What the above people said. If they're purposefully trying to fit a stereotype, that is annoying and unnecessary, and there's no reason a gay person should flaunt their sexuality any more than a straight person. But keep in mind that gay people are accused of "flaunting" for things that straight people do. Social conservatives will get angry at a gay kiss in a magazine and claim gay people are "shoving their sexuality down our throats" but no one bats an eye at a straight kiss. Some people see gay people holding hands in public and accuse them of "flaunting" but would never notice a straight couple doing it.

Additionally, some people do naturally fit the stereotype and there are some straight people that fit gay stereotypes as well. If a gay person likes musicals and Lady Gaga and Glee just because that's who he is and what he likes, then it shouldn't be a problem.

+992 Reply

Logan Logan

You disagreed. (Undo) (Show Numbers)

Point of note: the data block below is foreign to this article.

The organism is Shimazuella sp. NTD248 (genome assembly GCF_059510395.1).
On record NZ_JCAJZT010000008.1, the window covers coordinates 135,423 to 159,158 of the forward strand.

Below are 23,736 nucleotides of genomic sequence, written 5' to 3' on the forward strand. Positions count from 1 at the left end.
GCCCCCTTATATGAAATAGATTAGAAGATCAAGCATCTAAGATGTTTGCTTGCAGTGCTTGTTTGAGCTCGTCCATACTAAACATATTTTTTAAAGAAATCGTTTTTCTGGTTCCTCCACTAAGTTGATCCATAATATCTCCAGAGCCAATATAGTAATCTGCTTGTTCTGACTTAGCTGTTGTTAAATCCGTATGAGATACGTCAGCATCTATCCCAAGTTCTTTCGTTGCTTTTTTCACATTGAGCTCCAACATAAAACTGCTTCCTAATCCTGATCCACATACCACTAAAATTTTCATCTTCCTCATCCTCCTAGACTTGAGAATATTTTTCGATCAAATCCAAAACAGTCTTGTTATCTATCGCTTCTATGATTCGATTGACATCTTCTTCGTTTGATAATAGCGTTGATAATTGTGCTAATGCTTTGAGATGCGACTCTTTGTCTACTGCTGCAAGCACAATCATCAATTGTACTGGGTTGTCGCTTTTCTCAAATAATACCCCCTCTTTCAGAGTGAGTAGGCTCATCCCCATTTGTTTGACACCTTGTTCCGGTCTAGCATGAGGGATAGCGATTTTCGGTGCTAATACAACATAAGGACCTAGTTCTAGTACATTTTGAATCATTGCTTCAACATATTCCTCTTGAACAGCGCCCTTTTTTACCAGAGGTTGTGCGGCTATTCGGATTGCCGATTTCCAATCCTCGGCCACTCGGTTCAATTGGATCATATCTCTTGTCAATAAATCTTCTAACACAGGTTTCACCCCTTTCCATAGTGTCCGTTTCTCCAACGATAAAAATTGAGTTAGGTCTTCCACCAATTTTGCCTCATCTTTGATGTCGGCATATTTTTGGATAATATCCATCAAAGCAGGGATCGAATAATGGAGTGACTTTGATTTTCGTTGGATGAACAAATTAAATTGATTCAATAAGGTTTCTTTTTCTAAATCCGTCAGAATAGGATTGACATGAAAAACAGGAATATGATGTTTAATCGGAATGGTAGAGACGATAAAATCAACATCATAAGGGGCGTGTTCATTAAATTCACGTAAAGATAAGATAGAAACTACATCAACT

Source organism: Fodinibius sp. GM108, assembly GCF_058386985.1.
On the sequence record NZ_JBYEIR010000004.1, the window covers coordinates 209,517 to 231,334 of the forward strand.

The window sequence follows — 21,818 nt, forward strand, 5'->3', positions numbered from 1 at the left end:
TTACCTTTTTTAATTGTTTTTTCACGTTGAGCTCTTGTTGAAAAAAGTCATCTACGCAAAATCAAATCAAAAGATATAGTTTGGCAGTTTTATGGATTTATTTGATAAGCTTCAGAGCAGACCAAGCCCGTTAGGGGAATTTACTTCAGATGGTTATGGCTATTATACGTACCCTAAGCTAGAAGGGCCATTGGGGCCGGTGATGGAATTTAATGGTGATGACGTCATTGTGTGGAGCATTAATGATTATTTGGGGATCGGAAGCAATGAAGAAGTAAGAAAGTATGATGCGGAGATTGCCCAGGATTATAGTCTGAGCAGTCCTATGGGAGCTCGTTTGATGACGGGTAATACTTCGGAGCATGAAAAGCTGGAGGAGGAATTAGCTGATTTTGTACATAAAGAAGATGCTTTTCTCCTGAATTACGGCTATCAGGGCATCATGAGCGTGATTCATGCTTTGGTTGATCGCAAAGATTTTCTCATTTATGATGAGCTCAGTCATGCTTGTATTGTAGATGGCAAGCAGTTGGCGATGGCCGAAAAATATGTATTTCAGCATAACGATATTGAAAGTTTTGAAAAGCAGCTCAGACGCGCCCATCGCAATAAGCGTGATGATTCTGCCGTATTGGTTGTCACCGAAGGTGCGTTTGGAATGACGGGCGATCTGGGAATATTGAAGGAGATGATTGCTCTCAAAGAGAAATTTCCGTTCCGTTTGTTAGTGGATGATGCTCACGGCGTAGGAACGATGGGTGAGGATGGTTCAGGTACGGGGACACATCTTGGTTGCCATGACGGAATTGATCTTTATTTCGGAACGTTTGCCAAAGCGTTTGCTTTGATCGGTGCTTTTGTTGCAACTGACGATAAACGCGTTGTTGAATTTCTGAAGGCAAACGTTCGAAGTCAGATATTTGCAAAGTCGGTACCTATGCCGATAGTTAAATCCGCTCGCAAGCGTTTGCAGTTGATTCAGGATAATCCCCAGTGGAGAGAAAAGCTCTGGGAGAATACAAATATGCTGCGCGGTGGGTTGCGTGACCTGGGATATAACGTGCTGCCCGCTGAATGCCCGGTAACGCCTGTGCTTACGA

94% agree
6% disagree

It's not the information, but the fact that statistics are often more correlation than causation that's the problem. If a statistic said that a certain ethnic group was more likely to steal, people would take that as an excuse to discriminate and act as though that group is inherently more likely to commit this crime, rather than looking at the reasons behind it. This reminds me of this thing that we learned in psych class, where this guy was trying to prove that human intelligence goes like Asians > Caucasians > Africans. He may have been able to find statistics, but if you take those statistics and assert them as 100%, that can be racist. After all, when you account the different education systems and past experiences, as well as overall cultural norms and opportunities, you would be able to see that intelligence isn't related so much to the group, as much as to various factors behind each group. If people of each ethnicity had the exact same upbringing and opportunities, the difference in intelligence would likely be nonexistent. So basically, the racism/sexism/bigotry comes from how the statistics are used, and not from the numbers themselves.

+303117 Reply